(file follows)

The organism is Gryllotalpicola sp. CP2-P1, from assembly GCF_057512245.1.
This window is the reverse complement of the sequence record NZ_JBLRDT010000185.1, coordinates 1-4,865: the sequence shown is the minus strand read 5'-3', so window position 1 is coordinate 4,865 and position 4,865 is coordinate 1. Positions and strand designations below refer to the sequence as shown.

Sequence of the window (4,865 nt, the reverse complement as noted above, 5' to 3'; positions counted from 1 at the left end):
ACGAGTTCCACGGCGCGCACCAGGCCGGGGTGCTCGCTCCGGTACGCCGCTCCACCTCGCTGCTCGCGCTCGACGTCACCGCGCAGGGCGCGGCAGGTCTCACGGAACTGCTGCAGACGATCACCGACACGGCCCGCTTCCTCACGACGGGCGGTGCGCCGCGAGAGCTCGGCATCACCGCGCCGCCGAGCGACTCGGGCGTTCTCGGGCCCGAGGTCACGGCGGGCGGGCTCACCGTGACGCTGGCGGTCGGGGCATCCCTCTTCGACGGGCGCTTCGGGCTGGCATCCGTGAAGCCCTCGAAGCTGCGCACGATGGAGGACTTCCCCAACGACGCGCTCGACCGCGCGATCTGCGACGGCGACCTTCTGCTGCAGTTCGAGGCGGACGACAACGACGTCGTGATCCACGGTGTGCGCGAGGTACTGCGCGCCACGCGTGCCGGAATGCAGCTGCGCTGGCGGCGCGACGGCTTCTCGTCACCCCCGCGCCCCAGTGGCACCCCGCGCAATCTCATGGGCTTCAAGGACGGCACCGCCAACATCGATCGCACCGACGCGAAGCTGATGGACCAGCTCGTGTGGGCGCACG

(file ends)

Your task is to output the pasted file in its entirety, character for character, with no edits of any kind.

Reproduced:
The organism is Gryllotalpicola sp. CP2-P1, from assembly GCF_057512245.1.
This window is the reverse complement of the sequence record NZ_JBLRDT010000185.1, coordinates 1-4,865: the sequence shown is the minus strand read 5'-3', so window position 1 is coordinate 4,865 and position 4,865 is coordinate 1. Positions and strand designations below refer to the sequence as shown.

Sequence of the window (4,865 nt, the reverse complement as noted above, 5' to 3'; positions counted from 1 at the left end):
ACGAGTTCCACGGCGCGCACCAGGCCGGGGTGCTCGCTCCGGTACGCCGCTCCACCTCGCTGCTCGCGCTCGACGTCACCGCGCAGGGCGCGGCAGGTCTCACGGAACTGCTGCAGACGATCACCGACACGGCCCGCTTCCTCACGACGGGCGGTGCGCCGCGAGAGCTCGGCATCACCGCGCCGCCGAGCGACTCGGGCGTTCTCGGGCCCGAGGTCACGGCGGGCGGGCTCACCGTGACGCTGGCGGTCGGGGCATCCCTCTTCGACGGGCGCTTCGGGCTGGCATCCGTGAAGCCCTCGAAGCTGCGCACGATGGAGGACTTCCCCAACGACGCGCTCGACCGCGCGATCTGCGACGGCGACCTTCTGCTGCAGTTCGAGGCGGACGACAACGACGTCGTGATCCACGGTGTGCGCGAGGTACTGCGCGCCACGCGTGCCGGAATGCAGCTGCGCTGGCGGCGCGACGGCTTCTCGTCACCCCCGCGCCCCAGTGGCACCCCGCGCAATCTCATGGGCTTCAAGGACGGCACCGCCAACATCGATCGCACCGACGCGAAGCTGATGGACCAGCTCGTGTGGGCGCACG